Once we arrived in Marseille, we tried to get a few cabs to our hostel, but were told it would cost us 5 Euro each person, which was clearly an attempt to take advantage of a group of young female travellers. We tried convincing them to use their metre, but to no avail. One of the cabbies was nice of us to point us in the direction of our hostel, and we made it there alive and well in about half an hour by foot. I had heard that Marseille is a fairly dangerous town because of gangs and pickpockets, but luckily none of us experienced this first hand – other than feeling a bit unnerved during our midnight stroll to the hostel. A few of us went for a drink along the Old Port on Friday, but called it a night around 2:00.

Our hostel was amazing – free breakfast, free wifi, great location, very clearn, and our own shower and toilet in our 4-person rooms. One of my friends had ran into a local while waiting for us at the train station, and he told her that we should visit “Les Calanques” in a town called Cassis if we had the time. So Saturday morning we asked how to get there at our front desk, and were told that the next bus left in 30 minutes. Once we realized the bus stop was at least a 20 minute walk from our hostel, we scurried as fast as we could and made it, once again, just in the knick of time. There was a very long line ahead of us, but were fortunate enough to convince the bus driver to let us squeeze 12 girls into the 6 empty seats that were remaining. 5 euros and a return ticket later, we were cozy in our crowded seats. 

After picking up a few groceries for a picnic lunch, we were pointed in a direction towards Les Calanques. We asked several locals along the way how to get there, but everyone told us it was either impossible to walk there, or that they were closed after 11 am. Fortunately we were sceptical about the local’s advice, and continued in the direction we were first pointed. After about 40 minutes of walking, we ran into two French women who were properly equipped for a day’s worth of hiking. When we asked them how to get to the Calanques, they said they were also heading there and that they would show us the way. They told us that to get to the 2nd Calanque (a nice small beach area along the Mediterranean Sea) would take us another half an hour of hiking and that the 3rd Calanque was another hour past that. We were unfortunately all equipped for a day at the beach in our bikinis and flip flops, but we decided we’d attempt the hike nonetheless. Once we reached the 2nd Calanque we were blown away by it’s beauty and remoteness. We took a break for lunch and a swim, and rested our sore feat. I had worn flip flops, and by this point I already had a blister between my big and 2nd toe on each feet.

The 1st Calanques – For boats only, not swimmers.

11/12 of us at the 2nd Calanques.


We decided to finish our hike to the 3rd Calanque, which included some detours and many naysayers that we met along the way who told us we wouldn’t be able to reach the 3rd in our footwear. Once we reached the lat stretch of our hike and realized how much mountain climbing it would require from us, only 6 of us actually decided to finish the trek.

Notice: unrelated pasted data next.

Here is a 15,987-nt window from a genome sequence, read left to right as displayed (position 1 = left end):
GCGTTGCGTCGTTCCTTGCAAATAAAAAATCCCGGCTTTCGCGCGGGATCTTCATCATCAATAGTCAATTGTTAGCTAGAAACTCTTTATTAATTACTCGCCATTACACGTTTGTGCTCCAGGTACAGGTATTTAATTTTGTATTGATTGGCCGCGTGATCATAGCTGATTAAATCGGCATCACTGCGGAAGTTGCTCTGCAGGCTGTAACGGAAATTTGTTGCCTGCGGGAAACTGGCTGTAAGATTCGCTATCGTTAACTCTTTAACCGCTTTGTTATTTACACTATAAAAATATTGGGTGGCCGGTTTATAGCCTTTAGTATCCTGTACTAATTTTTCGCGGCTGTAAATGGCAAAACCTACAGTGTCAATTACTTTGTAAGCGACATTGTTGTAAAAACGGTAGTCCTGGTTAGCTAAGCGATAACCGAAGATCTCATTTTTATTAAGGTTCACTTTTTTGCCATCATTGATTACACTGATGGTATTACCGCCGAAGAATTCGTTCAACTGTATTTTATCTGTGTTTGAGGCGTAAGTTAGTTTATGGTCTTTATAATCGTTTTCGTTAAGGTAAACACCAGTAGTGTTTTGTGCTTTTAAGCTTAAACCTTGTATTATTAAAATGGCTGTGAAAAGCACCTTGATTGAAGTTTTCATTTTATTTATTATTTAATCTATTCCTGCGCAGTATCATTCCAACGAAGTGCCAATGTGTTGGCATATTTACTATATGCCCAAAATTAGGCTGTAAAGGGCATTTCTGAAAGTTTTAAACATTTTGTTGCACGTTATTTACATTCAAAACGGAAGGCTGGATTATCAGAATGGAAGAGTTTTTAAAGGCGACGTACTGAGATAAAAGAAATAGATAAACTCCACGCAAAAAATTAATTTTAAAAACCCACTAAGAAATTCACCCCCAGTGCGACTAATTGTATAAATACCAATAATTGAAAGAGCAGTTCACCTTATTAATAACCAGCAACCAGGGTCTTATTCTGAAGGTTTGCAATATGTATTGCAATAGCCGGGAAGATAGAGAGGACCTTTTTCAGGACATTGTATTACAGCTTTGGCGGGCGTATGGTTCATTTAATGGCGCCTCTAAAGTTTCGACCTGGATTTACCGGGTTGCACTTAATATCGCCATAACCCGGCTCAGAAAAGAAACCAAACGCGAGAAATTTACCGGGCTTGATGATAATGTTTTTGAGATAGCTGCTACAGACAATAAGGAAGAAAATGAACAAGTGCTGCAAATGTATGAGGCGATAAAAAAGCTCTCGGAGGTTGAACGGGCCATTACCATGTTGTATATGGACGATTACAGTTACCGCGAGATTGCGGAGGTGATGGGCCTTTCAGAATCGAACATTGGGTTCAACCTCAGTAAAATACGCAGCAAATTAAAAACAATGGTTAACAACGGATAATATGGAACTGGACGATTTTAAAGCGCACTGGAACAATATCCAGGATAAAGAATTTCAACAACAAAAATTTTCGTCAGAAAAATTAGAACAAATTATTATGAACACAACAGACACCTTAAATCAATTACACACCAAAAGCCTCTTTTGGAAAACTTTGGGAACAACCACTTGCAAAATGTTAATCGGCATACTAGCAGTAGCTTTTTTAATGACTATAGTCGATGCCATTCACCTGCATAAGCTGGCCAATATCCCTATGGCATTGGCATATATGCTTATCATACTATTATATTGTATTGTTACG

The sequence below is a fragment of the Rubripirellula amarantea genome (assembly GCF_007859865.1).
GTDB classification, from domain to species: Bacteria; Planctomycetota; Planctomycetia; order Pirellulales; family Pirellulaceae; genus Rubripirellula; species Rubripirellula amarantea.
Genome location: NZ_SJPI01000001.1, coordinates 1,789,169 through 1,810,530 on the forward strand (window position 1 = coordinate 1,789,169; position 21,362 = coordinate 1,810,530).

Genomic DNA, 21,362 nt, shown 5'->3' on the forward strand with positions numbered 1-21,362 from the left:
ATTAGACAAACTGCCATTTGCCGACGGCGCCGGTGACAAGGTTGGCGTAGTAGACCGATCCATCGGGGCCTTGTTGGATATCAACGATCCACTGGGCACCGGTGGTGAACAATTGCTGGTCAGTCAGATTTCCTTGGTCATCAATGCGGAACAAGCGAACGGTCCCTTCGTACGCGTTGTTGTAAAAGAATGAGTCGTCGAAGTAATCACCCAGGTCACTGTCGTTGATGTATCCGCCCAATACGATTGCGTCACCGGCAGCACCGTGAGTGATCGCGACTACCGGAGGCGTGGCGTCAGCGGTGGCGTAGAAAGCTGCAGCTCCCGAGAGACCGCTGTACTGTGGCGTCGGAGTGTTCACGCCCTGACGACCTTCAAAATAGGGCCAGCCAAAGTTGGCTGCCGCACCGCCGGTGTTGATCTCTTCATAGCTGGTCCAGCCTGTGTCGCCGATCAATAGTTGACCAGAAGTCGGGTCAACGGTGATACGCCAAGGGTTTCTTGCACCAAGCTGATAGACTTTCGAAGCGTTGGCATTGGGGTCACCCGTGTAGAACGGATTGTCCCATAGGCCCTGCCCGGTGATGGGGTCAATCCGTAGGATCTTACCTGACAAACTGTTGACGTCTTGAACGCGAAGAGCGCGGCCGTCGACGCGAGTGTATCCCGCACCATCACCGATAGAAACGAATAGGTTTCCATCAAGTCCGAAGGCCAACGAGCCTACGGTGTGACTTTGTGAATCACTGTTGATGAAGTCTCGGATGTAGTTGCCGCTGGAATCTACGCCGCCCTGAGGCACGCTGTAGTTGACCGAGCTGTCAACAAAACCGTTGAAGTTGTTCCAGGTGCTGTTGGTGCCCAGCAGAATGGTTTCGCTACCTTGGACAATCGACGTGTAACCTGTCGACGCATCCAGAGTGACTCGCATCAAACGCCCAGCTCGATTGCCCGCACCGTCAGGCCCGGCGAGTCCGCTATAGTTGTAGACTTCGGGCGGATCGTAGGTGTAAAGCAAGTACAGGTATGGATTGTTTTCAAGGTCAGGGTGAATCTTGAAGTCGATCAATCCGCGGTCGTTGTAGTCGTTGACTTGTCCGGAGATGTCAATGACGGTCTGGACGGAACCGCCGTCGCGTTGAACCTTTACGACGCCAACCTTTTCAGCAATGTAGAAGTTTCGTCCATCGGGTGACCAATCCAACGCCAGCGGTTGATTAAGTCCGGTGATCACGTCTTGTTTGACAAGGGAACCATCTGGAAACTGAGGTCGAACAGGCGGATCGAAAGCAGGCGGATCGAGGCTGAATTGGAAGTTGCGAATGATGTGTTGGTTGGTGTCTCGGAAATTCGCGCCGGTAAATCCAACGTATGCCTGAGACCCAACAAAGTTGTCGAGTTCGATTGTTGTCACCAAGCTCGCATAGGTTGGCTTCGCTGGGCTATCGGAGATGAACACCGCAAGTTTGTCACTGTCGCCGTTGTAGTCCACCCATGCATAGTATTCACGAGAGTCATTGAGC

The top of the “Calanque” that we had to climb down

Ready to conquer the climb! (No matter how ill-equipped I was)

The top of the “Calanque” that we had to climb down




It was quite the adventure to walk down to the 3rd Calanque but it was most certainly worth the pain it required. I felt small and insignificant in such an impressive, beautiful and natural setting. There were plenty of other hikers and boaters who were enjoying the sun and welcoming water that pooled into a bay among the rocks. After basking in the beauty of the 3rd Calanque, we missioned to get back to the town of Cassis where the rest of our friends were waiting for us. We started our walk back to the town at about 4:40, and made it back just in time to catch the last bus of the day at 7:00 pm. It was a long day to say the least, but one of the most unexpected and amazing places I’ve ever experienced. This weekend it really hit home how lucky I am to be able to experience the world from such an amazing perspective – through the eyes of a young, inquisitive, uninhibited student, willing to take the good with the bad in order to experience the world as it comes.


After an amazing dinner of fish and delicious wine Saturday night, Sunday rolled around with the promise of exploring more of the beautiful French coast. We left the old port of Marseille in a boat which brought us to the “Chateau d’If” – a fortress on an island just on the outskirts of Marseille which was built in the 16th century under Francois 1er’s orders. It was used originally to defend the port from attacks at sea, but was eventually used to hold political and religious prisoners and was also where the hero of Alexandre Dumas’ The Count of Monte Cristo is kept prisoner. After touring around the castle and its island, the boat brought us to a second island where we lay on the beach and enjoyed the Sea one last time before catching the boat back to the mainland. The 12 of us girls dragged our tired legs and feet into cabs and made it to the train with 20 minutes to spare.